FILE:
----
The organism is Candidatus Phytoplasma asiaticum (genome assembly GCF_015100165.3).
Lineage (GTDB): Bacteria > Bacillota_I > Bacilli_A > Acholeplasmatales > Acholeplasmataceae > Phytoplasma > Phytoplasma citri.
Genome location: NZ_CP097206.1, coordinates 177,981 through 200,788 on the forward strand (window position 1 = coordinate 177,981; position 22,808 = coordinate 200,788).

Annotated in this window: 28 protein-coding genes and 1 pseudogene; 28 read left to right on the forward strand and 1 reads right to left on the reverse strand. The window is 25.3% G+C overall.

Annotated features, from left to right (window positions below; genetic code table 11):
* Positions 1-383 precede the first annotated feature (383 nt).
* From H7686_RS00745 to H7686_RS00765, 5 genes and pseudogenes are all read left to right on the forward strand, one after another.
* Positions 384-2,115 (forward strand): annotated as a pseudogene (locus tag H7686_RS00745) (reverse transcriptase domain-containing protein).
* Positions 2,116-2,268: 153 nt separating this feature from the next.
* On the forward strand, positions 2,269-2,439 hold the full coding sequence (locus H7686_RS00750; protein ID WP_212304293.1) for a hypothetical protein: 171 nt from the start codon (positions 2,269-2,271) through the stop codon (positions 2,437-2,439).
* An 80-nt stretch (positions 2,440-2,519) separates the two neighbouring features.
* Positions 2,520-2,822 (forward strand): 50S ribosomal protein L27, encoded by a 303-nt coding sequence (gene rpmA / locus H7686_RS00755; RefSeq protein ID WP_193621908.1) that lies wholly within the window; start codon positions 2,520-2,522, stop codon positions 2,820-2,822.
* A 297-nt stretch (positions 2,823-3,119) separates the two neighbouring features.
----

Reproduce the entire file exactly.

The organism is Candidatus Phytoplasma asiaticum (genome assembly GCF_015100165.3).
Lineage (GTDB): Bacteria > Bacillota_I > Bacilli_A > Acholeplasmatales > Acholeplasmataceae > Phytoplasma > Phytoplasma citri.
Genome location: NZ_CP097206.1, coordinates 177,981 through 200,788 on the forward strand (window position 1 = coordinate 177,981; position 22,808 = coordinate 200,788).

Annotated in this window: 28 protein-coding genes and 1 pseudogene; 28 read left to right on the forward strand and 1 reads right to left on the reverse strand. The window is 25.3% G+C overall.

Annotated features, from left to right (window positions below; genetic code table 11):
* Positions 1-383 precede the first annotated feature (383 nt).
* From H7686_RS00745 to H7686_RS00765, 5 genes and pseudogenes are all read left to right on the forward strand, one after another.
* Positions 384-2,115 (forward strand): annotated as a pseudogene (locus tag H7686_RS00745) (reverse transcriptase domain-containing protein).
* Positions 2,116-2,268: 153 nt separating this feature from the next.
* On the forward strand, positions 2,269-2,439 hold the full coding sequence (locus H7686_RS00750; protein ID WP_212304293.1) for a hypothetical protein: 171 nt from the start codon (positions 2,269-2,271) through the stop codon (positions 2,437-2,439).
* An 80-nt stretch (positions 2,440-2,519) separates the two neighbouring features.
* Positions 2,520-2,822 (forward strand): 50S ribosomal protein L27, encoded by a 303-nt coding sequence (gene rpmA / locus H7686_RS00755; RefSeq protein ID WP_193621908.1) that lies wholly within the window; start codon positions 2,520-2,522, stop codon positions 2,820-2,822.
* A 297-nt stretch (positions 2,823-3,119) separates the two neighbouring features.